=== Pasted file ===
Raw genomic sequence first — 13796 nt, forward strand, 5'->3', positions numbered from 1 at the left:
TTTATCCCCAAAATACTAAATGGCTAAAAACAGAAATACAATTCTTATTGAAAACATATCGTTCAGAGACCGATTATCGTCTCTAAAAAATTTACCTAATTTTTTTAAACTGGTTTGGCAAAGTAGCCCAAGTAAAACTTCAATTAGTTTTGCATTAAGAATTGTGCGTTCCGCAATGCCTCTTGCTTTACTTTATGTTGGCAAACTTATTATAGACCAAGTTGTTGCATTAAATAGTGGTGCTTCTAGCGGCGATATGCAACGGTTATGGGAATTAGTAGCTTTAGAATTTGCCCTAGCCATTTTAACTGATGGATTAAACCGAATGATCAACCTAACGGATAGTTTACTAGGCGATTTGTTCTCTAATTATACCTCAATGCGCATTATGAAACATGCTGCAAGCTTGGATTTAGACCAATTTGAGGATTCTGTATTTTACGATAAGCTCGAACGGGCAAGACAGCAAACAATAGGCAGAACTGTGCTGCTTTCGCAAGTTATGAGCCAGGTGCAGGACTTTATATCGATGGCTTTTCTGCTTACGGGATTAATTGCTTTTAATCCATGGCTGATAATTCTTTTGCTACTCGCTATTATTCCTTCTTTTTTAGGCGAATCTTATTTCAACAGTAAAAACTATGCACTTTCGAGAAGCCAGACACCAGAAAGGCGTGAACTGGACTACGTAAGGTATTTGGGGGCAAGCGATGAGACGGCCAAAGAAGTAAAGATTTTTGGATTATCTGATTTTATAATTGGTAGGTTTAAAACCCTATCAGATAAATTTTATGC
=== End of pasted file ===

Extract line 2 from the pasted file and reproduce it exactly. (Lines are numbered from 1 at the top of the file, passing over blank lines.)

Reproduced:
TTTATCCCCAAAATACTAAATGGCTAAAAACAGAAATACAATTCTTATTGAAAACATATCGTTCAGAGACCGATTATCGTCTCTAAAAAATTTACCTAATTTTTTTAAACTGGTTTGGCAAAGTAGCCCAAGTAAAACTTCAATTAGTTTTGCATTAAGAATTGTGCGTTCCGCAATGCCTCTTGCTTTACTTTATGTTGGCAAACTTATTATAGACCAAGTTGTTGCATTAAATAGTGGTGCTTCTAGCGGCGATATGCAACGGTTATGGGAATTAGTAGCTTTAGAATTTGCCCTAGCCATTTTAACTGATGGATTAAACCGAATGATCAACCTAACGGATAGTTTACTAGGCGATTTGTTCTCTAATTATACCTCAATGCGCATTATGAAACATGCTGCAAGCTTGGATTTAGACCAATTTGAGGATTCTGTATTTTACGATAAGCTCGAACGGGCAAGACAGCAAACAATAGGCAGAACTGTGCTGCTTTCGCAAGTTATGAGCCAGGTGCAGGACTTTATATCGATGGCTTTTCTGCTTACGGGATTAATTGCTTTTAATCCATGGCTGATAATTCTTTTGCTACTCGCTATTATTCCTTCTTTTTTAGGCGAATCTTATTTCAACAGTAAAAACTATGCACTTTCGAGAAGCCAGACACCAGAAAGGCGTGAACTGGACTACGTAAGGTATTTGGGGGCAAGCGATGAGACGGCCAAAGAAGTAAAGATTTTTGGATTATCTGATTTTATAATTGGTAGGTTTAAAACCCTATCAGATAAATTTTATGC